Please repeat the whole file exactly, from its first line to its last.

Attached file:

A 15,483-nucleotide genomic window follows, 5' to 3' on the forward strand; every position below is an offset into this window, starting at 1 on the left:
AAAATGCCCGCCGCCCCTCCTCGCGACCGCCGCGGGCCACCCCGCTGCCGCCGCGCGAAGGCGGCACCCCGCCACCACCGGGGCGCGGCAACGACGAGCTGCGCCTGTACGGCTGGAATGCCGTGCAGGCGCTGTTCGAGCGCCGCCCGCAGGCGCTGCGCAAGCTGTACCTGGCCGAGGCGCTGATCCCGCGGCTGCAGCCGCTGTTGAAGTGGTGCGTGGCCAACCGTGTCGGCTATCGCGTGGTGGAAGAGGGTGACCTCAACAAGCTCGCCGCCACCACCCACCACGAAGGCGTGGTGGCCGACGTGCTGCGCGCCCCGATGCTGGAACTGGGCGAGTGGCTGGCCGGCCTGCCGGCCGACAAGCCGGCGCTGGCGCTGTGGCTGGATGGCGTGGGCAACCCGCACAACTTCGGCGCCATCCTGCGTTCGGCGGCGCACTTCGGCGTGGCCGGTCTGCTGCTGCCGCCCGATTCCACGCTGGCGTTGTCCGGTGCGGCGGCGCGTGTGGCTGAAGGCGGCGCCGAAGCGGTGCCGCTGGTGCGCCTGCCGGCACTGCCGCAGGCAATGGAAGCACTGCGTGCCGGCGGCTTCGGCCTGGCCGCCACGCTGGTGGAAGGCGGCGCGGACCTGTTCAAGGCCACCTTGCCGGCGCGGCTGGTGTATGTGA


A 15,483-nucleotide genomic window follows, 5' to 3' on the forward strand; every position below is an offset into this window, starting at 1 on the left:
AAAATGCCCGCCGCCCCTCCTCGCGACCGCCGCGGGCCACCCCGCTGCCGCCGCGCGAAGGCGGCACCCCGCCACCACCGGGGCGCGGCAACGACGAGCTGCGCCTGTACGGCTGGAATGCCGTGCAGGCGCTGTTCGAGCGCCGCCCGCAGGCGCTGCGCAAGCTGTACCTGGCCGAGGCGCTGATCCCGCGGCTGCAGCCGCTGTTGAAGTGGTGCGTGGCCAACCGTGTCGGCTATCGCGTGGTGGAAGAGGGTGACCTCAACAAGCTCGCCGCCACCACCCACCACGAAGGCGTGGTGGCCGACGTGCTGCGCGCCCCGATGCTGGAACTGGGCGAGTGGCTGGCCGGCCTGCCGGCCGACAAGCCGGCGCTGGCGCTGTGGCTGGATGGCGTGGGCAACCCGCACAACTTCGGCGCCATCCTGCGTTCGGCGGCGCACTTCGGCGTGGCCGGTCTGCTGCTGCCGCCCGATTCCACGCTGGCGTTGTCCGGTGCGGCGGCGCGTGTGGCTGAAGGCGGCGCCGAAGCGGTGCCGCTGGTGCGCCTGCCGGCACTGCCGCAGGCAATGGAAGCACTGCGTGCCGGCGGCTTCGGCCTGGCCGCCACGCTGGTGGAAGGCGGCGCGGACCTGTTCAAGGCCACCTTGCCGGCGCGGCTGGTGTATGTGA